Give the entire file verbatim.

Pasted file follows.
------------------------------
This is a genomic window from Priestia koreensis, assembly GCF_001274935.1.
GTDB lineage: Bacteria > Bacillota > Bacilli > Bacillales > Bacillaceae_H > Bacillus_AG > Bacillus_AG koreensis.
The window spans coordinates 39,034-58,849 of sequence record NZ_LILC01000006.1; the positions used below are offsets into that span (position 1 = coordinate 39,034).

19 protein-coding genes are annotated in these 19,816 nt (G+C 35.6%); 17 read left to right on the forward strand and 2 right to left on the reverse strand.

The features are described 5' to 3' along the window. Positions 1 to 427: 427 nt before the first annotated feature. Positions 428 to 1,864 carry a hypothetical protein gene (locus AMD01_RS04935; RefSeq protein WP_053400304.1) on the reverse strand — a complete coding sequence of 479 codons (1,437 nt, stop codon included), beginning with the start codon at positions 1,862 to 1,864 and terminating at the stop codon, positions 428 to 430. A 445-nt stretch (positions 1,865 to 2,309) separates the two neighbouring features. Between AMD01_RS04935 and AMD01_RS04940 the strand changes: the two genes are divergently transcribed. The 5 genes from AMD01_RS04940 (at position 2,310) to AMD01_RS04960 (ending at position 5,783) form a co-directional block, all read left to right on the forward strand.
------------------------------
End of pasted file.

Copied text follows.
This is a genomic window from Priestia koreensis, assembly GCF_001274935.1.
GTDB lineage: Bacteria > Bacillota > Bacilli > Bacillales > Bacillaceae_H > Bacillus_AG > Bacillus_AG koreensis.
The window spans coordinates 39,034-58,849 of sequence record NZ_LILC01000006.1; the positions used below are offsets into that span (position 1 = coordinate 39,034).

19 protein-coding genes are annotated in these 19,816 nt (G+C 35.6%); 17 read left to right on the forward strand and 2 right to left on the reverse strand.

The features are described 5' to 3' along the window. Positions 1 to 427: 427 nt before the first annotated feature. Positions 428 to 1,864 carry a hypothetical protein gene (locus AMD01_RS04935; RefSeq protein WP_053400304.1) on the reverse strand — a complete coding sequence of 479 codons (1,437 nt, stop codon included), beginning with the start codon at positions 1,862 to 1,864 and terminating at the stop codon, positions 428 to 430. A 445-nt stretch (positions 1,865 to 2,309) separates the two neighbouring features. Between AMD01_RS04935 and AMD01_RS04940 the strand changes: the two genes are divergently transcribed. The 5 genes from AMD01_RS04940 (at position 2,310) to AMD01_RS04960 (ending at position 5,783) form a co-directional block, all read left to right on the forward strand.